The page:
According to the article written by Beth Howard titled, “Lessons from America’s Safest Hospitals,” Howard states that more than 180,000 people die every year from hospital errors. The story follows the death of 69 year-old social worker, Mary McClinton. McClinton was admitted into Virginia Mason Medical Center in Seattle to under a routine procedure to treat a brain aneurysm. The error occurred when doctors injected her with an antiseptic, instead of a contrast dye. The antiseptic, a topical cleaning agent, was stored in an unmarked container on the same tray as the dye. McClinton died 19 days later as each of her organs began to fail.

            Errors such as the one mentioned above are called “never events” and affects at least 6,000 patients every year. Never events are errors that could have been prevented. These events include operating on the wrong limb or leaving instruments inside of a patient during surgery.

            The tragedy happened in 2004. Virginia Mason Medical Center decided to do something about that and started a complete turnaround. The hospital decided to make safety their top priority. After issuing a public and private apology to McClinton’s family, the hospital began a program to revamp their safety procedures. Part of their program included implementing new safety protocols, gave nurses more time to spend with patients, instituted checklists before surgeries and established patient safety alerts. The hospital also encouraged their employees to speak up and file reports when they felt that a patient’s health or life was at risk.

            While never events may account for harming 6,000 patients a year, medication errors cause approximately 400,000 drug-related injuries a year. On way to help curb this problem was with the implementation of a computerized provider order entry (CPOE) system. The system forces doctors to enter prescriptions into the computer electronically which eliminate transcription errors. The system also has a built-in safety alert which helps keep doctors from prescribing more medicine than is generally accepted. Another part of the system is the bar coding of patient’s bracelets which helps to make sure that the right patient is receiving the right medication and the right medication dosage. In one year, this system has saved thousands of lives. With computerized systems, doctors can track patients outside of the hospital environment to see if they are getting their prescriptions filled which can affect patient compliance. This can also alert doctors to additional issues that the patient may not be reporting to the doctors at the hospital. This knowledge will also help in preventing drug interactions since the doctors will now have a better understanding of the medications that the patient is taking (and maybe not reporting).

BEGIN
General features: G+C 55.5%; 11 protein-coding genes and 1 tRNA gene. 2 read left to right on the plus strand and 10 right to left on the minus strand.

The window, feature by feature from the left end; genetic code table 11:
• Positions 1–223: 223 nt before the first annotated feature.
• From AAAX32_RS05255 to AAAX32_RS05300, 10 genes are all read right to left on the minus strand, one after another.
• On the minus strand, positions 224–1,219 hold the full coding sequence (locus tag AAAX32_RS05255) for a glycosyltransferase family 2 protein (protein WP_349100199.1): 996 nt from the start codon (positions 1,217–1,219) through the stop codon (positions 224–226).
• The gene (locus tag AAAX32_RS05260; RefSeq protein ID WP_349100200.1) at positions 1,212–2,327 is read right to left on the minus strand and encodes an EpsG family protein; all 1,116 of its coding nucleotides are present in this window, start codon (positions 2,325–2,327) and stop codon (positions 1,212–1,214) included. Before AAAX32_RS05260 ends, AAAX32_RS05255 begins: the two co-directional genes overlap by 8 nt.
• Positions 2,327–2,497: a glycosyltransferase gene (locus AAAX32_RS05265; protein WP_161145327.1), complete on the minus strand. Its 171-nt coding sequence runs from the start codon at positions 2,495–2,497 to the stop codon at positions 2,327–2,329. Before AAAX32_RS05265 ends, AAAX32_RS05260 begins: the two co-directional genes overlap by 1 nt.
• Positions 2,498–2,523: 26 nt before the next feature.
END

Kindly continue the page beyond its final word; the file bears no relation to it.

Some 100,000 people die each year from preventable infections that they contracted in the hospital. Out of that number, 20,000 patients die from central line infections. It was discovered that the simple act of washing your hands and cleaning the patient’s skin before inserting a line reduced central line infections by as much as 66%. To help lower incidences of preventable infections, hospitals have incorporated checklists and door signs for affected patients.

            What will the safe hospital room of the future have in it? It will have double-sided linen closets, bar codes on patient bracelets, a hand washing station in every room, hand bars, bed alarms, disinfecting units that use ultraviolet light to kill germs, checklists for health care providers, vents that will filter the air out of the room of sick patients and release it from the building, fall prevention kits, germ-resistant copper alloys on door knobs, faucets and railings, language translators and vital sign monitors.

            In the United States alone, medical errors account for more than one million injuries and up to 200,000 preventable deaths each year. And there is a financial cost to these errors. According to the Institute of Medicine, preventable medicine errors were the most common medical mistakes harmed more than 1.5 million people every year. This finding included 400,000 preventable drug-related injuries in hospitals, 800,000 in long-term care and 530,000 among Medicare recipients in outpatient clinics. These findings also came with a hefty price tag costing more than $2 billion each year. Where errors have resulted in death, the Agency for Heathcare Research and Quality have estimated that while 6,000 deaths each year have resulted in work-related injuries, 7,000 deaths each year are caused from medication errors.



Causes of Medical Errors


Medical errors can be caused by any number of reasons including, but not limited to, the following:


  • Inexperienced physician and nurses
  • Implementation of new procedures for which inadequate training has been provided
  • Complexity of care
  • Emergency care
  • Extreme age